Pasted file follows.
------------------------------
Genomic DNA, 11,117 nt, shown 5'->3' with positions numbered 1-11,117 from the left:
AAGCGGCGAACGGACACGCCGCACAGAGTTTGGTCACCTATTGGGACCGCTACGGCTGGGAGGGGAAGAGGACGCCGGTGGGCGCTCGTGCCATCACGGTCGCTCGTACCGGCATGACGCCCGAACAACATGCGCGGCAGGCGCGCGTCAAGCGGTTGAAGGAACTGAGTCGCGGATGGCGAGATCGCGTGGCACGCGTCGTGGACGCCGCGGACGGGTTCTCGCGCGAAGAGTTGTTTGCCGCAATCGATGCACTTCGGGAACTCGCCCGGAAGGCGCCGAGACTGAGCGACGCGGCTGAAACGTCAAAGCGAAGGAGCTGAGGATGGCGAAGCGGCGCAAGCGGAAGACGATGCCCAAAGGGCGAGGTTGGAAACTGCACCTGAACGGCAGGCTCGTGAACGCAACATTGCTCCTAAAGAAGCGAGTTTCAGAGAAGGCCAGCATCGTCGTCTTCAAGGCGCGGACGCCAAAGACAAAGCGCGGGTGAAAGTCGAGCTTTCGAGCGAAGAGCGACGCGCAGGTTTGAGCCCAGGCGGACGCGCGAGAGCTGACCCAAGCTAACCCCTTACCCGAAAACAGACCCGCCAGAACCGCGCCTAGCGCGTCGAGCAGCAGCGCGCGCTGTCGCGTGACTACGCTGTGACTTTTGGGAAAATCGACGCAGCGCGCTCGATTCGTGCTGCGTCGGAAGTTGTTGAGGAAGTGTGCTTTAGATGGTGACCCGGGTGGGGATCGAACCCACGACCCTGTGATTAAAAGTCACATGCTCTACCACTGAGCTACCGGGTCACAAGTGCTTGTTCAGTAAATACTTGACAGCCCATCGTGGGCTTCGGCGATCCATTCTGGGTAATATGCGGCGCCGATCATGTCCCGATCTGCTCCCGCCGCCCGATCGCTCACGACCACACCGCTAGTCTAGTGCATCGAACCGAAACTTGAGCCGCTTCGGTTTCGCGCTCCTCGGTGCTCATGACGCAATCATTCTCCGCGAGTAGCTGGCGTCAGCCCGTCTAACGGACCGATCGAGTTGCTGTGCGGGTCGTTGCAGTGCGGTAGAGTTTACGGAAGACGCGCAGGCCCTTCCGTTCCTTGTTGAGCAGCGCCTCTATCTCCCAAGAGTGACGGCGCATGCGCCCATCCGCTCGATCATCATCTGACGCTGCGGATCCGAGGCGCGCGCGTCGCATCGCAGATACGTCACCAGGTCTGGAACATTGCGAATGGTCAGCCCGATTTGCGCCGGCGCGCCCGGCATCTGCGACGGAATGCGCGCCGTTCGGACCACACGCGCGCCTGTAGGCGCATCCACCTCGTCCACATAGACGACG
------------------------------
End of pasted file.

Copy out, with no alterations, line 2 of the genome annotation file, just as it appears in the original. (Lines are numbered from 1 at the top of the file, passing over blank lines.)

AAGCGGCGAACGGACACGCCGCACAGAGTTTGGTCACCTATTGGGACCGCTACGGCTGGGAGGGGAAGAGGACGCCGGTGGGCGCTCGTGCCATCACGGTCGCTCGTACCGGCATGACGCCCGAACAACATGCGCGGCAGGCGCGCGTCAAGCGGTTGAAGGAACTGAGTCGCGGATGGCGAGATCGCGTGGCACGCGTCGTGGACGCCGCGGACGGGTTCTCGCGCGAAGAGTTGTTTGCCGCAATCGATGCACTTCGGGAACTCGCCCGGAAGGCGCCGAGACTGAGCGACGCGGCTGAAACGTCAAAGCGAAGGAGCTGAGGATGGCGAAGCGGCGCAAGCGGAAGACGATGCCCAAAGGGCGAGGTTGGAAACTGCACCTGAACGGCAGGCTCGTGAACGCAACATTGCTCCTAAAGAAGCGAGTTTCAGAGAAGGCCAGCATCGTCGTCTTCAAGGCGCGGACGCCAAAGACAAAGCGCGGGTGAAAGTCGAGCTTTCGAGCGAAGAGCGACGCGCAGGTTTGAGCCCAGGCGGACGCGCGAGAGCTGACCCAAGCTAACCCCTTACCCGAAAACAGACCCGCCAGAACCGCGCCTAGCGCGTCGAGCAGCAGCGCGCGCTGTCGCGTGACTACGCTGTGACTTTTGGGAAAATCGACGCAGCGCGCTCGATTCGTGCTGCGTCGGAAGTTGTTGAGGAAGTGTGCTTTAGATGGTGACCCGGGTGGGGATCGAACCCACGACCCTGTGATTAAAAGTCACATGCTCTACCACTGAGCTACCGGGTCACAAGTGCTTGTTCAGTAAATACTTGACAGCCCATCGTGGGCTTCGGCGATCCATTCTGGGTAATATGCGGCGCCGATCATGTCCCGATCTGCTCCCGCCGCCCGATCGCTCACGACCACACCGCTAGTCTAGTGCATCGAACCGAAACTTGAGCCGCTTCGGTTTCGCGCTCCTCGGTGCTCATGACGCAATCATTCTCCGCGAGTAGCTGGCGTCAGCCCGTCTAACGGACCGATCGAGTTGCTGTGCGGGTCGTTGCAGTGCGGTAGAGTTTACGGAAGACGCGCAGGCCCTTCCGTTCCTTGTTGAGCAGCGCCTCTATCTCCCAAGAGTGACGGCGCATGCGCCCATCCGCTCGATCATCATCTGACGCTGCGGATCCGAGGCGCGCGCGTCGCATCGCAGATACGTCACCAGGTCTGGAACATTGCGAATGGTCAGCCCGATTTGCGCCGGCGCGCCCGGCATCTGCGACGGAATGCGCGCCGTTCGGACCACACGCGCGCCTGTAGGCGCATCCACCTCGTCCACATAGACGACG